Posts Tagged ‘Chemistry’


     My path to teaching was long and nontraditional but then, that is becoming more common so perhaps it’s not so different after all.    This is in response to a bit of a tweak by Wayne who told his story.  I have also been thinking about the shift to a new mindset required by career changes and new situations.

     Growing up, I was the girl who loved taking care of the littler ones.  When I was eleven, my best friend and I ran a nursery school where we walked around the neighborhood with our wagons and picked up six three- and four-year olds and spent the morning doing activities and crafts with them.  I think we charged fifty cents each and we though we were rich making $1.50 per day.  It’s a good thing we got all the toys and art supplies from our moms!   I planned to teach and coach gymnastics when I grew up and had examples in both of my parents for that dream.

     When I was considering colleges and majors, it was a period when there were not many teaching jobs.  Opportunities were opening for women in science so I decided on my favorite subject in high school, Chemistry.   Open, as a descriptor for those opportunities, might be a stretch because many doors still remained closed and those that opened were just a small opening ready to close at any moment.  My freshman advisor told me that women didn’t major in Chemistry and I should find something else to do.   When I started working, women were expected to fit into the corporate or university mold made by men.   There was little appreciation for multiple learning styles or problem-solving approaches – at least in the beginning.

     I worked as a Chemist and a Chemical Engineer for a large multinational corporation for more than a decade and enjoyed it – the challenging work, the travel (including Italy on an expense account), the science…  I became involved with engineering because of my interest in and ability with computers and ended up programming equipment to manufacture photographic emulsions until the plant closed and I decided to be home with my kids for a year or two.   It lasted a bit longer than that.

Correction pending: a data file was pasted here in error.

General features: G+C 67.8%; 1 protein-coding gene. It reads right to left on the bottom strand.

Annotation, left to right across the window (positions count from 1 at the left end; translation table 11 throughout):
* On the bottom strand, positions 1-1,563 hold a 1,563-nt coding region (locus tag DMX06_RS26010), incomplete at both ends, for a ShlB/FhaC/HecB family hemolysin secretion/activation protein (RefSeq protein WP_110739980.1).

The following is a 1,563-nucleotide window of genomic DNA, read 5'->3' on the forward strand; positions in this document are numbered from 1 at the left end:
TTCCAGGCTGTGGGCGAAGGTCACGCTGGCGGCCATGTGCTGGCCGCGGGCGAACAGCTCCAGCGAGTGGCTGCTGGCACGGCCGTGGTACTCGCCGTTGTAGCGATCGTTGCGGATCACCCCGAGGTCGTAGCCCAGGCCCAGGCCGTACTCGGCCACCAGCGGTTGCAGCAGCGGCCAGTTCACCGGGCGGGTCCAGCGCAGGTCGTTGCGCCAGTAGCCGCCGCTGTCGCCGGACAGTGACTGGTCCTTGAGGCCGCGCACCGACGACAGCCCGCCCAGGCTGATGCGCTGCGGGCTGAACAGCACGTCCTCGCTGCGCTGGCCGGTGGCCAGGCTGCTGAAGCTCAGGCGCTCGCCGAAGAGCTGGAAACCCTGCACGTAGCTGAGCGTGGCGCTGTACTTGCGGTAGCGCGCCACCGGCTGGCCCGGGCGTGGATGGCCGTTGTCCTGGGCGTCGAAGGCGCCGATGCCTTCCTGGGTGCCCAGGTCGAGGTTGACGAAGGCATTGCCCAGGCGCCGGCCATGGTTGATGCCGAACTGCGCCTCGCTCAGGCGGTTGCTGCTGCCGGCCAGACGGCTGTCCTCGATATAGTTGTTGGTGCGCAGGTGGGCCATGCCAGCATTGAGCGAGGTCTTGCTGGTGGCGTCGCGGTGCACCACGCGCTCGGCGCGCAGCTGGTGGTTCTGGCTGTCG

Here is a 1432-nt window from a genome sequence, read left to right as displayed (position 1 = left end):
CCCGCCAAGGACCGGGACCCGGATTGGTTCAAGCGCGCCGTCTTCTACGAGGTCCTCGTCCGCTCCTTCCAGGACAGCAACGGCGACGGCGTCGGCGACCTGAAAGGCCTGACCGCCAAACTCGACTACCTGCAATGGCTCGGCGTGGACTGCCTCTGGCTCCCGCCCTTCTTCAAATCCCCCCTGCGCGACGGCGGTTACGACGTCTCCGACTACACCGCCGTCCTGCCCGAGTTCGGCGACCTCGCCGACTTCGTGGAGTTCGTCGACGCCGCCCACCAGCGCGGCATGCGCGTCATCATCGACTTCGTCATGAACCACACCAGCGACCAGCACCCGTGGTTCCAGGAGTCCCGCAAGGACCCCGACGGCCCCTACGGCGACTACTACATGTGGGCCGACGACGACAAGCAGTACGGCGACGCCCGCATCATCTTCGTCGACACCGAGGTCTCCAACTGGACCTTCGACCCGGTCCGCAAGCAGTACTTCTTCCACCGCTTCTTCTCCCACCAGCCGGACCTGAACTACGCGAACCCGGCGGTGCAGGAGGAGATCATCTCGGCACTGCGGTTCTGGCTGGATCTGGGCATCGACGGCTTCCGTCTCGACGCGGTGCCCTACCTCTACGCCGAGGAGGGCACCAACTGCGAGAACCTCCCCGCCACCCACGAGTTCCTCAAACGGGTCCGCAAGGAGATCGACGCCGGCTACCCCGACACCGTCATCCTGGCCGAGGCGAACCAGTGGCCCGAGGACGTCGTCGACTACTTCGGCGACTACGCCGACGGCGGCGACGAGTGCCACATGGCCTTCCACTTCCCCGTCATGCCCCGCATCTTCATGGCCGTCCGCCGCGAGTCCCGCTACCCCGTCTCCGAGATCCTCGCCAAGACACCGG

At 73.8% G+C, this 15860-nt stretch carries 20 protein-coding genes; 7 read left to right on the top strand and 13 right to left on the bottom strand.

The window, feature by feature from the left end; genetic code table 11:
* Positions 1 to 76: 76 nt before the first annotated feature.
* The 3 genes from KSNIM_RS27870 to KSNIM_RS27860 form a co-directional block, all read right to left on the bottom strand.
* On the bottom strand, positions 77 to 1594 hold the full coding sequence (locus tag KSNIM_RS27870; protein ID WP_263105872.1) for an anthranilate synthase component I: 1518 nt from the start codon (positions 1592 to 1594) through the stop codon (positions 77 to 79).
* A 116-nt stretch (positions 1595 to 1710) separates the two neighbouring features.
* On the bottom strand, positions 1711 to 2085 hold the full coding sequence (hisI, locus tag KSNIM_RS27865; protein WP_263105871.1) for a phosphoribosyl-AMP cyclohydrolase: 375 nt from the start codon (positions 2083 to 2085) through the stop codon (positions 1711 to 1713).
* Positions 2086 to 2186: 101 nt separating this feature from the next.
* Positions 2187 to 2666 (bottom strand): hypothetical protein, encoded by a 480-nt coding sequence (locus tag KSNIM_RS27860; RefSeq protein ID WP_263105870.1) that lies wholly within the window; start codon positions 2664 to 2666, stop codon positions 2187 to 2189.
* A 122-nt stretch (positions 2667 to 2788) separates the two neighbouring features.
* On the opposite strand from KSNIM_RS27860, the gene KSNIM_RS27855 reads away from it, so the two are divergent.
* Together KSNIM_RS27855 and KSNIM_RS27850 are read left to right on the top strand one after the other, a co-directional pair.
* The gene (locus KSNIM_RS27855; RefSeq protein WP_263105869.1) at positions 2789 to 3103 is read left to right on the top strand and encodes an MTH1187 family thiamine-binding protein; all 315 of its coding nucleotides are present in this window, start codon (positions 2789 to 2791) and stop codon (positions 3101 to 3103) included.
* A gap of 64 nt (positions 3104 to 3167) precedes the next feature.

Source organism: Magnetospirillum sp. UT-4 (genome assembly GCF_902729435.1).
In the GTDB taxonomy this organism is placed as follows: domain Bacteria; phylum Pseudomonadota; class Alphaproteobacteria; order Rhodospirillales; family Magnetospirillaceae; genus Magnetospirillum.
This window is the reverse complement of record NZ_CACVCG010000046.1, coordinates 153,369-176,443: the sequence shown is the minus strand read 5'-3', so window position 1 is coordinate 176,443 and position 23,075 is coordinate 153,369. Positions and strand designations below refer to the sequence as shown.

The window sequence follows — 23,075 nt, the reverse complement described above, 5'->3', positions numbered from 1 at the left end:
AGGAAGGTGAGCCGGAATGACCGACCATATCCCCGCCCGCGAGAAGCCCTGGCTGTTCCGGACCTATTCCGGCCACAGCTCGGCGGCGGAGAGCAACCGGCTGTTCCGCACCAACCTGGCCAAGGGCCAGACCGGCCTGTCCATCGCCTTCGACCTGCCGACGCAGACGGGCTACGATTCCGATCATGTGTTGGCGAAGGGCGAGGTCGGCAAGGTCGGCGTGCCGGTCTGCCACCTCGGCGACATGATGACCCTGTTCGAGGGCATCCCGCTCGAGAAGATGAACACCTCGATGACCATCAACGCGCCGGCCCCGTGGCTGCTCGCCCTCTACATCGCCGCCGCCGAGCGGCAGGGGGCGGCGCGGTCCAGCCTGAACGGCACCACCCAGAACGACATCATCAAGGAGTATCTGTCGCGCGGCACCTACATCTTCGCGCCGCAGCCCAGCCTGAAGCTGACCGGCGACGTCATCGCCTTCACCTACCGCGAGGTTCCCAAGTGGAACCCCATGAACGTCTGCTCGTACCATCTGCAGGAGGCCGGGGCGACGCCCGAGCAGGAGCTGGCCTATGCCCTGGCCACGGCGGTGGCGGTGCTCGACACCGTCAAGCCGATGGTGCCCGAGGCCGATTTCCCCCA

Thanks to my own children, now 11 and 13, I got involved with large groups of kids again.  I found that – whether it was volunteering in their classrooms or school library, leading the Scouts, or working with kids at church – I was happiest when I was around kids, lots of them.   As I began to think about what to do next, I realized that I still was passionate about science – corporate life was not appealing so I went back to the original plan of teaching.   I’m no longer interested in coaching gymnastics but some sort of science club would be great fun!

     I have been thinking about the different mindsets required for engineering and for teaching.   Engineers are always looking for and finding problems with things – computer programmers might be worse.   This makes us seem negative but we are so confident in our ability to solve the problems that it is just what we do and it’s fun.    I think teachers have to be a lot more positive and need to be able to go with the flow in a way that engineers find difficult.   I need to get better at ignoring things that need fixing and just focus on that which is within my control.  The teaching and learning are what is important.  I need to let the rest of it go so I can be more positive.   Attitude seems to be almost everything when working with kids!


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